anger and impulse control. confidence. encourage children’s engagement in daily activities and Although most of the children are doing quite well in prevent or decrease the likelihood of challenging her classroom. creatindividualized behavior support plan that ing well-organized learning centers. Joseph & Strain in press). gins working with the family to develop an interventions by providing children with choices. A teacher who meet the needs of one child who often screams and examines the impact of the environment may hits the other children.complex feeling required to implement more elaborate and timewords directly consuming strategies. and they seek out ways ness. priate behavior.tionships are key to effective teaching and guidance in Good rela- Using social and Positive relationships with children. and behavioral developto identify feelings ment. As such. of feeling words. supportive A model for supporting social competence and explicit instruction to enrelationships between preventing challenging behavior in young children sure they develop competeachers and children tence in emotional literacy. Children pay particular attention to what tices. through pairing Building positive relationships problems are not due to Implementing classroom preventive practices classroom arrangement or The critical importance of the classroom environthe structure of an activity ment. their potential influence on children’s behavior room preventive pracDiscriminating grows significantly—that is. ings in appropriate First. ment. as adults build positive relationships with chileducators use classways. coping with anger and disappointclassroom preventive practices. schedule. in the context of supportive relationships. there are two reasons why early in self and others childhood educators need to invest time and attention any early childhood and act upon feelin getting to know children. the time spent building a to support developbe taught new and strong relationship is probably less than the time ment and use of appro. Emma uses support development and use of appropriate behavior. quires a vocabulary children develop positive self-concept. They use playing with peers. including specific social. and materials may that this helps those children make progress [Level 3]. With the help of the direcIntensive make simple changes that reduce the fretor. teaching strategies number of children in learning centers. teaching them about routeaching specific social tines and expectations. elimiSocial and emotional can be implemented at home and in the nating wide-open spaces. Key emotional literacy skills Good relationships are key to effective teaching and include being able guidance in social. and making changes in the skills. emotional. frustration. to and behavioral problem solving. and friendship skills (Bredekamp & Copple 1997. is well estab[Level 2]. (Webster-Stratton 1999). and so on). to ensure even more positive attention from the teacher. and using social adult-child interactions and classroom design. as well as with families and other professionals interpersonal problem solving. a curriculum that includes The combination of giving children positive attention development. dren. including such as anger. sadsuch a teacher says and does. and she is confident physical environment. and . Simply put. and colleagues emotional teaching effective early educastrategies tion program must be The Teaching Pyramid Many children need positive. emotional. lished in early education (Dodge & Colker 2002). strategies and activities for for their prosocial behavior. Emma worries about her ability to behavior (Strain & Hemmeter 1997). including adult-child interaction. a sense of safety that help reduce the occurrence of Young children can challenging behavior. Emma contacts the child’s home and beindividualized quency of challenging behavior (for example. Many A few children in the class early childhood educators are aware of the relationship seem to need instruction on of classroom design to challenging behavior. and happiness reSecond. among emotions caring adults. The foundation of an families. limiting the classroom [Level 4]. children notice responsive. Classroom preventive practices M specific adult-child interactions and classroom design Young Children • July 2003 .
and then evaluating how effective has a turn. the solution was. children • Listen to a child’s ideas and stories and be an appreciative will match feeling words with their audience. tions of others. card that matches the emotion named by • Greet every child at the door by name. Playing games provides practice. directions. peers. individualization. requires careful planning. Planning intensive individualized interventions Even when teachers establish positive relationships. ey emotional • Let the children make personal “All about effective teaching in this domain literacy skills inMe” books. • Give hugs. Children also learn • Have a conversation over snack. Controlling anger and impulse includes • Offer praise and encouragement. giving compliments. • Call aside a child who has had a bad day and say. Make sure everyone tion. implement classroom preventive practices. child. participating in dramatic play with • Ride the bus with a child. and give them an oppordown instead of acting out. and read it to the whole class. research has demonstrated that positive behavior Young Children • July 2003 . acting on a soluand gets to share them during circle time. I know tomorrow is going to be better!” • Tell children how much they were missed when they are absent for a day of school. generating multiple alternative solutions. and it around. Friendship skills in• Acknowledge children’s efforts. helping their friends. evaluating the conse• Have a Star of the Week who brings in special things from home quences of solutions. being able to recognize anger. “I’m sorry we had a bad day today. the picture of an emotion on a bingo • Have families complete interest surveys about their child. • Learn some of the key phrases in each child’s home language. following the child’s lead. under• Share information about yourself. As in all areas of instruction. Problem tunity to share them with you and their peers. problem exists. clude sharing and turn taking. as in Feeling Face Bingo. and a thumbs-up for accomplishing tasks. a few children are likely to continue to display challenging behavior. • Go to an extracurricular activity with the Practical Strategies for Building Positive Relationships K identify feelings and act upon feelings in appropriate ways. in which children find • Play. and use strategies to calm • Ask children to bring in family photos. and • In front of a child. In the last decade. and use explicit teaching strategies. making • Give compliments liberally. throughout the day. requesting and receiving help. physiological sensations and the emo• Send home positive notes. provision of many • Write on a T-shirt all the special things clude being able to and diverse learning opportuniabout a given child and let him or her wear ties throughout the day. call the family to say what a great day she or dealing effectively with common he is having. lem solving. suggestions in play. and sharing.Behaviors That Challenge Children and Adults pictures of emotional expressions with the feeling word and reading children’s literature featuring feeling words. peer problems such as teasing or • Find out what a child’s favorite book is bullying. are engaged in socially competent • Play outside with a child on the playbehavior such as following ground equipment. when family and teachers label the children’s emotions as well as their own • Conduct home visits several times a year. and share them at circle time. attention to children when they in self and others • Play a game with a child. • Hold a child’s hand. Over time. the game leader. solving includes recognizing when a • Post children’s work at their eye level. and find something in comstand that anger can interfere with probmon with the child. high-fives.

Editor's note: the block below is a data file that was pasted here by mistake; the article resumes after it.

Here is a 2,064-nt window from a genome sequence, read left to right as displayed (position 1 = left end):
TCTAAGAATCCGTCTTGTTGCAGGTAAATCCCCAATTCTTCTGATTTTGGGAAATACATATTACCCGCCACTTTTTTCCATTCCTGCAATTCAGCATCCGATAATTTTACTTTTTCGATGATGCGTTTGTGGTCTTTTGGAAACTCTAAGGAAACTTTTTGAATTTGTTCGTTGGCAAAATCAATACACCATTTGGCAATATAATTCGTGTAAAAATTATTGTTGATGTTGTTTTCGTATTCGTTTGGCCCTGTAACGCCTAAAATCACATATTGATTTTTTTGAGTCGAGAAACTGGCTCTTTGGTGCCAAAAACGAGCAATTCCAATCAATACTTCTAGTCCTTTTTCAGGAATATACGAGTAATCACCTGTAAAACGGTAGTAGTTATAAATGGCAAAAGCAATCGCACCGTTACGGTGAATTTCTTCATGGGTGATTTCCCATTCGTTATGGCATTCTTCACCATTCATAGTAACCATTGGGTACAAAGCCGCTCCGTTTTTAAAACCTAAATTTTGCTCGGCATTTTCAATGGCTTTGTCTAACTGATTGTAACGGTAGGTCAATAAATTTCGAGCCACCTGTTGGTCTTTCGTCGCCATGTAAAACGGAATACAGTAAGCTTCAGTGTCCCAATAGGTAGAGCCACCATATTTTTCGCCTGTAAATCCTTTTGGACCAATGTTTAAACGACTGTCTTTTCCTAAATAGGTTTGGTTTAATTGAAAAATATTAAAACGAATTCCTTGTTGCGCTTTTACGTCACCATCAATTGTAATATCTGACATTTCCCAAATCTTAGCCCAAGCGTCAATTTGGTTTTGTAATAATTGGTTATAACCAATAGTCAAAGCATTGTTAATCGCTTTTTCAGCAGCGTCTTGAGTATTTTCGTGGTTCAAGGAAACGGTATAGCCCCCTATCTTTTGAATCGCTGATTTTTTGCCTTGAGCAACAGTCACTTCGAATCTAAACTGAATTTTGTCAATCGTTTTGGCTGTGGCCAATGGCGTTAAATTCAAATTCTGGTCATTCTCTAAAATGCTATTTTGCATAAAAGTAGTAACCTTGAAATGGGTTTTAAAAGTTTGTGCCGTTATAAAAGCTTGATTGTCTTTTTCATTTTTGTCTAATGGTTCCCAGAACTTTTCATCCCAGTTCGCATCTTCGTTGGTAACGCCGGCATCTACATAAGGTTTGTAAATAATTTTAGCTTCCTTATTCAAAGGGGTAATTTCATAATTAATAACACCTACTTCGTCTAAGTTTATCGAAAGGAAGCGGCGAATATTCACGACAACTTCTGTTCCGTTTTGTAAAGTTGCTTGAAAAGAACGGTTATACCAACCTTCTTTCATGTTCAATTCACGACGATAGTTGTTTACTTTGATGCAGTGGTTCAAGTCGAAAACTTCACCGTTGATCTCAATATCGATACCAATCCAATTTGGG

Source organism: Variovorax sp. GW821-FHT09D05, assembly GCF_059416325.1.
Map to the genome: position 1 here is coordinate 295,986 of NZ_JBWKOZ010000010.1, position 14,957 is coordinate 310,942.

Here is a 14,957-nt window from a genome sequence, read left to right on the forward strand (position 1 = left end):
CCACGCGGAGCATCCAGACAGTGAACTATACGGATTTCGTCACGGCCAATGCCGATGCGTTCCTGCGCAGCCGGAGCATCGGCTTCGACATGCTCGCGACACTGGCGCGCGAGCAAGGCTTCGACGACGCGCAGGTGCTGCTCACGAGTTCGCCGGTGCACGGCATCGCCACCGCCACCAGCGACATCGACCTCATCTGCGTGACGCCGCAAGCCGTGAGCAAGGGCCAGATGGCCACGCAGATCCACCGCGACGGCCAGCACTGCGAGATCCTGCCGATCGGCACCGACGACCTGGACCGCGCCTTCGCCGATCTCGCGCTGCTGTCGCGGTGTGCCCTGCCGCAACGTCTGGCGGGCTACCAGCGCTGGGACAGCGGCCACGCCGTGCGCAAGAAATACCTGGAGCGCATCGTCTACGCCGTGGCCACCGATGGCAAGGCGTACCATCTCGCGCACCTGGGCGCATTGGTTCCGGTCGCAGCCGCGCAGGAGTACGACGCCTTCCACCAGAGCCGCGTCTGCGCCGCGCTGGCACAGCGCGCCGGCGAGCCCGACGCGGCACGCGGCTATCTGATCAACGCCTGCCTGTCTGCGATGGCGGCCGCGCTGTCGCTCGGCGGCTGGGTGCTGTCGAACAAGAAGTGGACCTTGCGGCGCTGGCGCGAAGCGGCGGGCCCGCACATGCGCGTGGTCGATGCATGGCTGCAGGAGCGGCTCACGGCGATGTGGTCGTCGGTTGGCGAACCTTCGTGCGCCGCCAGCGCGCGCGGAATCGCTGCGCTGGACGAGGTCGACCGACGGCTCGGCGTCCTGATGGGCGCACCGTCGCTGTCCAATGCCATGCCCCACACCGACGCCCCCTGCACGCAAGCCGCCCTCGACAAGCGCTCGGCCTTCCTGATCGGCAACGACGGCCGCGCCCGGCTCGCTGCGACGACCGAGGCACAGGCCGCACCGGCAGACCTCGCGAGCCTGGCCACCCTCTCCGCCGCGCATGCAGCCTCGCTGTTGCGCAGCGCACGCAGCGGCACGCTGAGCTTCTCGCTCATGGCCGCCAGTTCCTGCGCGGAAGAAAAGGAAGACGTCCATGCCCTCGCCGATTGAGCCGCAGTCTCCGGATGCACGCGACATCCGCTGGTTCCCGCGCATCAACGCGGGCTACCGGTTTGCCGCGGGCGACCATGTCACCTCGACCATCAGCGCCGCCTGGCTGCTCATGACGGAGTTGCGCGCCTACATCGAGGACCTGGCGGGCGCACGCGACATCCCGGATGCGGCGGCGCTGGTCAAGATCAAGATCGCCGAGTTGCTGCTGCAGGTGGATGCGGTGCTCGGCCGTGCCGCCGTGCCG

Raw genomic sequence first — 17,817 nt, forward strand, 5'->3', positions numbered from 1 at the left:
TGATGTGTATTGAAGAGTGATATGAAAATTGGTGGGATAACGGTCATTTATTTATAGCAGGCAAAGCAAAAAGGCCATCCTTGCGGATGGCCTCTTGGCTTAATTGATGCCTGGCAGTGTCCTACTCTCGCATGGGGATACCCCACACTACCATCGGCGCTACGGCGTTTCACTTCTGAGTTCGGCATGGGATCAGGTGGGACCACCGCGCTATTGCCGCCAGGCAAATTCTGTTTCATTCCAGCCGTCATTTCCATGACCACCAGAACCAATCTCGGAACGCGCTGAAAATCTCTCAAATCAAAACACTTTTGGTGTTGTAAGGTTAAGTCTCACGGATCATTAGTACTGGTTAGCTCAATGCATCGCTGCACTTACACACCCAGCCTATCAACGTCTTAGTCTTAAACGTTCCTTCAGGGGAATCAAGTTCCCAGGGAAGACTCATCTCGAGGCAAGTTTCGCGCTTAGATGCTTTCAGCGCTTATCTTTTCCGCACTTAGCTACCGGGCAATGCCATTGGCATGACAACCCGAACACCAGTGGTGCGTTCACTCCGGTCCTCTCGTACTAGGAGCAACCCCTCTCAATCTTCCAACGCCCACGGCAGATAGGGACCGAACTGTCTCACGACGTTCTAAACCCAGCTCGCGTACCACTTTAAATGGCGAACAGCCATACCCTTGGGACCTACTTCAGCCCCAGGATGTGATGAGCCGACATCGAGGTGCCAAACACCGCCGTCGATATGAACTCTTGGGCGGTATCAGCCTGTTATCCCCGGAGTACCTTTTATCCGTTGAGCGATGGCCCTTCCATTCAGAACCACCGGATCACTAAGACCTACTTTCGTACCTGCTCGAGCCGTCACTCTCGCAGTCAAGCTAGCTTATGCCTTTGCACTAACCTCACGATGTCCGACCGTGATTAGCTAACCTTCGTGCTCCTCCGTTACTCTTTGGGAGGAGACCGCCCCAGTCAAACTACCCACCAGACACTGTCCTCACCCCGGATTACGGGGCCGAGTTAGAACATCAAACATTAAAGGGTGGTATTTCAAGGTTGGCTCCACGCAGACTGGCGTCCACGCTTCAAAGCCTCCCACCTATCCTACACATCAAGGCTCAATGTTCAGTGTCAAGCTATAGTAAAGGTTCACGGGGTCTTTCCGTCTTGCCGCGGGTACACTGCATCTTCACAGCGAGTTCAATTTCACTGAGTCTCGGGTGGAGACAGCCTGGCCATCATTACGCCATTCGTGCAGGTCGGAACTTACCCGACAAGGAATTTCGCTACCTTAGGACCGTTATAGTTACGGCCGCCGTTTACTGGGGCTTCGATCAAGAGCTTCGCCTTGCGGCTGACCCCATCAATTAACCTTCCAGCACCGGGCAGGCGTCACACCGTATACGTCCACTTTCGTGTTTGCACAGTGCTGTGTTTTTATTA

Young Children • July 2003 . The key implication here is that most solutions to challenging behaviors are likely to be found by examining adult behavior and overall classroom practice. It offers a method for identifying the environmental events. When the three lower levels of the pyramid are in place.. ed. and analyzing the collected information) to identify the factors related to the child’s challenging behavior. See Permissions and Reprints online at www. A. PBS is based on research and humanistic values. child. Rev. Hemmeter. G. Young Exceptional Children 1 (1): 2–9. The creative curriculum. M. London: Paul Chapman. Dunlap. early education. R.naeyc. Washington. 1999. 2002.support (PBS) is a highly effective intervention approach for addressing severe and persistent challenging behavior. eds. & M.E. T.. G. 2000.S. Colker. Liaupsin. & L. Nelson. 2000).. 2002. DC: Teaching Strategies. Early intervention. References Bredekamp. A few children may need a well-planned. Cushing. only about four percent of the children in a classroom or program will require more intensive support (Sugai et al. W. B.R. & P.H. T. Scott. L.P. Joseph. and intensive approach to learning emotional literacy. and friendship skills. Washington. P. Dunlap. the child’s family. Ruef. enhance relationships with peers and adults. Sugai. Hieneman. Turnbull III. To support other children’s meaningful participation in daily routines and activities. Journal of Emotional and Behavioral Disorders 10 (3): 149–57.J. As an approach for addressing a child’s problem behavior. Webster-Stratton. Once established. Journal of Positive Behavior Interventions 2 (3): 131–43. Wickham. Developmentally appropriate practice in early childhood programs. Wilcox. Copyright © 2003 by the National Association for the Education of Young Children. Implementing successive levels solves more of the social and behavioral problems experienced in classroom settings. Sailor. and community environments. and transition to school. teachers may need to put in place classroom preventive practices involving more structure and feedback. & C. S.T. and other professionals who may be supporting the teacher. Providing a warm and responsive environment in which teachers work hard to build positive relationships with all children can prevent many problem behaviors and provides the foundation for the next levels of the pyramid (see the model “Teaching Pyramid”). H. & M. Lewis. and interactions that trigger problem behavior.L. Horner. not by singling out individual children for specialized intervention. interpersonal problem solving. The team includes classroom staff.. reviewing the child’s records. and experience an improved quality of life. 1997. D. Copple.M. & Cushing 2002). Strain. circumstances. P addressing severe and persistent challenging behavior. 5th ed. mental health consultant or social worker). and the development of support strategies for preventing problem behavior and teaching new skills (Fox. C. Strain. DC: NAEYC. positive behavior support. the purpose of problem behavior. 1997. Fox.S. This is good news for teachers who are eager to provide all children with a high-quality early education experience. G. techniques for teaching new skills. Dodge. and changes in responses to the challenging behavior. ositive behavior The team implements the plan at support (PBS) is a home and in the highly effective classroom and monitors changes in the intervention approblem behavior proach for and the development of social skills and other child outcomes. Young Exceptional Children. Dunlap. C. Building positive relationships with young children. Applying positive behavioral support and functional behavioral assessment in schools. or family (for example. Intensive individualized interventions are planned and implemented by a team for application in home. D. controlling anger and impulse. The functional assessment leads to the development of a behavior support plan that includes prevention strategies. Keys to being successful when confronted with challenging behavior. C. Turnbull. A systemic approach The teaching pyramid represents a hierarchy of strategies.org/resources/journal. How to promote children’s social and emotional competence. The focus of PBS is to help the child develop new social and communication skills. focused. G. the team completes a functional assessment (a process of observing the child in key situations.. interviewing caregivers and teachers.. & L. In press.